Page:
The major theme which emerges is that marriage and family are essential, if imperfect, and must be maintained even if perhaps superficially as the closing text which conveniently condones Derek’s poor behaviour while allowing Bao-er her “revenge” implies. A slightly cynical point, to be sure but undercut by Kwan’s sense of empathetic irony which asks what other real choices Bao-er has while refusing to condemn her for the ones she eventually makes. Socially conservative as it may be, the fact remains that possibilities are bleak for women of a certain age in ‘80s Hong Kong which remains a playground for men like Derek while women like Bao-er and her friends are left with only complicit means of personal rebellion.


Women screens as part of the 2019 Chinese Visual Festival on 5th May at King’s College London where director Stanley Kwan will be present for a Q&A.

Celestial Pictures trailer (English subtitles)

Prince Charming (青蛙王子, Wong Jing, 1984)

Prince charming 84 poster“This isn’t a film from the 1930s!” a confused sidekick exclaims part way through Wong Jing’s zany ‘80s comedy Prince Charming (青蛙王子). He’s right, it isn’t, but it might as well be for all the farcical goings on in Wong’s hugely populist, unabashedly zeitgeisty romp through a rapidly modernising society. Starring popstar Kenny Bee, Prince Charming also marks the feature film debut of the later legendary Maggie Cheung who would find herself making a fair few disposable comedies in the early part of her career. All the Wong trademarks are very much in evidence from the sometimes crude humour to the random narrative developments and deliberate theatricality but it has its charms, even if perhaps despite itself.

Signalling the “aspirational” atmosphere right away, Wong opens in “Hawaii” with Kenny Bee performing one of the many musical numbers which will be heard throughout the film (which is also a kind of idol movie as well as a populist Shaw Brothers Comedy). Chen Li Pen (Kenny Bee) is the son of an oil magnate and hotel chain manager but unlike his father, is a sensitive, nerdy young man who gets the hiccups around attractive women and has never had any luck with the opposite sex. Nevertheless, his mother wants to set him up with an arranged marriage – something which he vehemently opposes but understands will become harder for him fend off if he can’t find himself a love match in good time. Enter his old friend Lolanto (Nat Chan Pak-Cheung) who is a self-styled ladies man if a bit “common”. Lolanto has come to Hawaii on holiday and to hang out with Li Pen, but like any young guy he also wants to meet some girls.

The guys end up in a kind of sparring match with the two ladies staying in an adjacent room at the hotel, May (Cherie Chung Cho-Hung) and Kitty, (Maggie Cheung Man-Yuk) following a series of misunderstandings. When the girls drug them and then somehow leave them on a rock in the middle of the ocean, the boys are humiliated but don’t have too long to nurse their wounds because Li Pen’s dad sends them back to Hong Kong to investigate suspected embezzlement at head office. As luck would have it, both May and Kitty work for Li Pen’s family firm (which was perhaps why they were staying in the hotel). Another misunderstanding sees May assume Li Pen is a former triad looking for a new start, so she “bribes” the hiring department to get him a job as a chauffeur, while Lolanto ends up in the boss’ office posing as Li Pen. Hilarity ensues.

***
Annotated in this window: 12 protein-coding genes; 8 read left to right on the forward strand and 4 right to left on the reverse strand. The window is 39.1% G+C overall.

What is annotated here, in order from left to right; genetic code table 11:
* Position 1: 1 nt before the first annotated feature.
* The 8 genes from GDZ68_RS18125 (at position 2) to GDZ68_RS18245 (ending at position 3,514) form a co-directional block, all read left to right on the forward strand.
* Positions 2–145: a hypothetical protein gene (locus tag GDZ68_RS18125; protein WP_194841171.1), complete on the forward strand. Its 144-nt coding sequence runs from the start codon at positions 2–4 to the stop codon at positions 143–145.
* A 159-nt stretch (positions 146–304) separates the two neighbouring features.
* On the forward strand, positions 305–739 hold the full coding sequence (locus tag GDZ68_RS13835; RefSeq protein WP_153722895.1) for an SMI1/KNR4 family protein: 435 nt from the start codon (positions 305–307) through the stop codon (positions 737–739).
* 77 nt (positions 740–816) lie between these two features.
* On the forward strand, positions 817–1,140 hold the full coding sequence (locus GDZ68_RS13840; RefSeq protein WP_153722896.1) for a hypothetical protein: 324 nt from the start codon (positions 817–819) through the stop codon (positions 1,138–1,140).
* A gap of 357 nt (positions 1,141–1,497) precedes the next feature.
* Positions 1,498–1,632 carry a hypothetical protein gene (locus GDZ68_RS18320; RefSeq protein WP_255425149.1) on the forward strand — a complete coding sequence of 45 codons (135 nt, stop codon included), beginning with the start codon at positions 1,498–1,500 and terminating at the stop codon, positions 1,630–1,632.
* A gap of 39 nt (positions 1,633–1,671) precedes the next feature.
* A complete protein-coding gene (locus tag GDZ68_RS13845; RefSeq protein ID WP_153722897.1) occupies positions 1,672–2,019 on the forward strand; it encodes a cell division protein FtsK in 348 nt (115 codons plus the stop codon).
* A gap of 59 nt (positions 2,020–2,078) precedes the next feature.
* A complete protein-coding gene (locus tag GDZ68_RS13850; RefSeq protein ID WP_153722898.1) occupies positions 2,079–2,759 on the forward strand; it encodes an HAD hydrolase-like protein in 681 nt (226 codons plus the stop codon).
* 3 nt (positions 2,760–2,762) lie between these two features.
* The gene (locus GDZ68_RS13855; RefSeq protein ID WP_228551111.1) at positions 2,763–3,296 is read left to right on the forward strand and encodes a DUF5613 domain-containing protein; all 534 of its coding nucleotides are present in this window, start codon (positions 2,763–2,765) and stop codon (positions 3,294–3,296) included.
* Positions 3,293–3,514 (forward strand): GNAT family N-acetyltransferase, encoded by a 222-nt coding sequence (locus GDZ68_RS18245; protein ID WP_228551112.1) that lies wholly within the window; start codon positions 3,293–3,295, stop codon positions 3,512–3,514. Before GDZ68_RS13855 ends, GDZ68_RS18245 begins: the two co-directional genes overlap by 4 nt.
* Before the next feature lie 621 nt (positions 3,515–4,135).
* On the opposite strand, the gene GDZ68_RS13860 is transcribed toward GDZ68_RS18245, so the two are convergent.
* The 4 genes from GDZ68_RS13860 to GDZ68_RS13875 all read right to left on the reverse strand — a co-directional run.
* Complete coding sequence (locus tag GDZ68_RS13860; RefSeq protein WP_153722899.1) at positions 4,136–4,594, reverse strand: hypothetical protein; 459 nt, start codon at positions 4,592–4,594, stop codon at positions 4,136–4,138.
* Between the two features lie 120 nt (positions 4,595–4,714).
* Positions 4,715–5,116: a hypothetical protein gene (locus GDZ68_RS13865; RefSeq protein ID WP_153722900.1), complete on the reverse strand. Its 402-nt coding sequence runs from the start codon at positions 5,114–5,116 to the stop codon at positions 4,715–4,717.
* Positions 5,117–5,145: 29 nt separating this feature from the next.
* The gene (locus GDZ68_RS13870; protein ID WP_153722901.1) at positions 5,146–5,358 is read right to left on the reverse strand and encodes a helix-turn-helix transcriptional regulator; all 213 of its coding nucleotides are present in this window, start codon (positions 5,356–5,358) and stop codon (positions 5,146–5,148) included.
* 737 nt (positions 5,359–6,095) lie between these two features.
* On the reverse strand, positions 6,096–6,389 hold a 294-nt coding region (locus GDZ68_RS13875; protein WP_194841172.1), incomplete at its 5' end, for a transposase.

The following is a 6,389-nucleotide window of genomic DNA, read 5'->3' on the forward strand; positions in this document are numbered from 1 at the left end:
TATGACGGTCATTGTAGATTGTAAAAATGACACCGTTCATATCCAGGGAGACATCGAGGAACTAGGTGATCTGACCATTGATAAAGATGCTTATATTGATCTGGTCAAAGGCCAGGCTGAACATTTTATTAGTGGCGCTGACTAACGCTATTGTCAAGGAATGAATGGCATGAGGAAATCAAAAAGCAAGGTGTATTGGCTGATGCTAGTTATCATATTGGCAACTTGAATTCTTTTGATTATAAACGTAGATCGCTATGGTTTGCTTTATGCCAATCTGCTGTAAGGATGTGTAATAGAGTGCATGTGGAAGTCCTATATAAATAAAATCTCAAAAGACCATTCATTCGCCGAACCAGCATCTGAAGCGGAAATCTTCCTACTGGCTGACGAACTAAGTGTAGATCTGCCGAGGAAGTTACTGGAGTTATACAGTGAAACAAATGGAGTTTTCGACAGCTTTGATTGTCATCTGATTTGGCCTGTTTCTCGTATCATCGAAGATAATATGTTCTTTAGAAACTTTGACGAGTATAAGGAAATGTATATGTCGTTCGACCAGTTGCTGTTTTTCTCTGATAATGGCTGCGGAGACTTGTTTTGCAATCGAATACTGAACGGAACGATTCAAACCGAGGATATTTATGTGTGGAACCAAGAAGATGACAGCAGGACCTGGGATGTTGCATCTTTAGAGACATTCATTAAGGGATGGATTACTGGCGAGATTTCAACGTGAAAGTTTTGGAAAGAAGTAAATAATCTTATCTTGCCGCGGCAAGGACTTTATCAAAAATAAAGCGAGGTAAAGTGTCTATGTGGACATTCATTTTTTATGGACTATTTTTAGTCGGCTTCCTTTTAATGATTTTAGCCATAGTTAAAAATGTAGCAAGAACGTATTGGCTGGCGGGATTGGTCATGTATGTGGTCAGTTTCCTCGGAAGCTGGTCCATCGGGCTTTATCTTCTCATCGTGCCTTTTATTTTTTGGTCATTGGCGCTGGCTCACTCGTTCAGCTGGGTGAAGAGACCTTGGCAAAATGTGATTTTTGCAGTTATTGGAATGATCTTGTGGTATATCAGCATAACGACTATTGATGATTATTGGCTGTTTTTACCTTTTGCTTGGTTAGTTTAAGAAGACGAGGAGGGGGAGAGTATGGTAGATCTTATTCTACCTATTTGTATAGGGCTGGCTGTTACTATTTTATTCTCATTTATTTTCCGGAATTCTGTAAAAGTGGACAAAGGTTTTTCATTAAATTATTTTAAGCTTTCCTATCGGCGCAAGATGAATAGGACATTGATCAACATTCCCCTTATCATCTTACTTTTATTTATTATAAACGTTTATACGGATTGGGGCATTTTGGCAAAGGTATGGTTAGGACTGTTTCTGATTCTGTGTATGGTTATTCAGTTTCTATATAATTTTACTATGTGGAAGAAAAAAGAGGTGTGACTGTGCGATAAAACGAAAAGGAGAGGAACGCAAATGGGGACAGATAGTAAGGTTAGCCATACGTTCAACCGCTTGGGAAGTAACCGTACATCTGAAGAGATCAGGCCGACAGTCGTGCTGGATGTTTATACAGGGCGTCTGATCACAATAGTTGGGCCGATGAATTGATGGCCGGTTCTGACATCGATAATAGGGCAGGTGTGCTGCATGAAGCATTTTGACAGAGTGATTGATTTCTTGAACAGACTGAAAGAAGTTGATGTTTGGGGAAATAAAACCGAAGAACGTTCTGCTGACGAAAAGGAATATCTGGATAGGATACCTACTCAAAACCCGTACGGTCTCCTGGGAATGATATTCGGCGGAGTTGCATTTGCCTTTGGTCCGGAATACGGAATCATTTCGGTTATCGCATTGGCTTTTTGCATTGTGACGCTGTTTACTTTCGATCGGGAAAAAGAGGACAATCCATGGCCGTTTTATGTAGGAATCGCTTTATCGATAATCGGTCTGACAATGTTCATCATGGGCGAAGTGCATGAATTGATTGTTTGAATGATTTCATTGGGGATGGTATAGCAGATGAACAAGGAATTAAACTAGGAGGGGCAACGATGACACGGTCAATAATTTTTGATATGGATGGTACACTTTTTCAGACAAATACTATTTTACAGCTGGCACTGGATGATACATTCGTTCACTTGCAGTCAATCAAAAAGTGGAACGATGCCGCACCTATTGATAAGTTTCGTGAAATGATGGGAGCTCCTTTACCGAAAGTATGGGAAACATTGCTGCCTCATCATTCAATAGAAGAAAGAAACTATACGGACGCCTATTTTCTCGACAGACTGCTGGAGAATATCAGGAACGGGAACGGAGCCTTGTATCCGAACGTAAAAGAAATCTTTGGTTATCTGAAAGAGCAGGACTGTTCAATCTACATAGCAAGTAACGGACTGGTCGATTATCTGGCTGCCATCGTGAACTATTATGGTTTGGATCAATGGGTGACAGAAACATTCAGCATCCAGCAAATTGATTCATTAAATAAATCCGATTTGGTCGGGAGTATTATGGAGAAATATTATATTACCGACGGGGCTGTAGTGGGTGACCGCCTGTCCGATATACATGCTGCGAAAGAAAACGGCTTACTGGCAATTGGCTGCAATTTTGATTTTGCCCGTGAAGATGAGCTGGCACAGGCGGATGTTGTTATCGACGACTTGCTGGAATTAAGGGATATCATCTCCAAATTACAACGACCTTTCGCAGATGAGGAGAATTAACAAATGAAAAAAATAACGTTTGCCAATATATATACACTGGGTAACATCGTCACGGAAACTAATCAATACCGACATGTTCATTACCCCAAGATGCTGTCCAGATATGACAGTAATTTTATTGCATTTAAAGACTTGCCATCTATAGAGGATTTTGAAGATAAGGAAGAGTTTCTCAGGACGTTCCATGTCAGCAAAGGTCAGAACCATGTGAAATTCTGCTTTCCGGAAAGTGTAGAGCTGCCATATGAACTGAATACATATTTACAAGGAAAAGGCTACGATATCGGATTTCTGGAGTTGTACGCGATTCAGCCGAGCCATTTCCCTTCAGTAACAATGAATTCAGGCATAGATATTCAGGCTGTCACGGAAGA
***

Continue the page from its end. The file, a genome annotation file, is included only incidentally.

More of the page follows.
Aiming a squarely for the populist, Wong’s defiantly aspirational vision revolves around the fabulously wealthy and internationalised Li Pen who went to college in the US and lives most of his life in Hawaii, perhaps not quite understanding Hong Kong in the same way Lolanto does, both because of his outsider status and because of the freedom his wealth gives him. When the two swap roles they each get a kind of education, but their real quest (while halfheartedly investigating the embezzlement scandal) is winning over Kitty and May who think they’re dating a CEO and a chauffeur respectively. Despite their irritation when they realise their mistake, both May and Kitty perhaps come to realise that the deception is a part of what eventually drew them to the guys and they’re a better match than they might otherwise have imagined.

Meanwhile, Wong finally remembers the embezzlement plot and introduces a third woman, Puipui (Rosamund Kwan Chi-Lam), who is secretly a plant set up to seduce the pure hearted Li Pen and marry him because this will in some way prevent the embezzlement scam from coming to light. Puipui’s scheme eventually kicks off the ridiculous finale in which the gang find themselves chased by goons and having to play pool for their lives with hostages hooked up to electric chairs which will be triggered when a certain number of points are scored. Wong adds a host of cutesy touches from cartoon hearts around our lovelorn heroes and adorable doodles popping up as on screen graphics while Kenny Bee and Cherie Chung also get a completely bizarre musical number at the midway point where they pretend to be happy frogs marooned on a private lily pad. It doesn’t make any sense, but it really doesn’t matter. Completely throw away, but strangely fun.


Currently streaming on Netflix UK (and perhaps other territories)

Celestial Pictures trailer (English subtitles)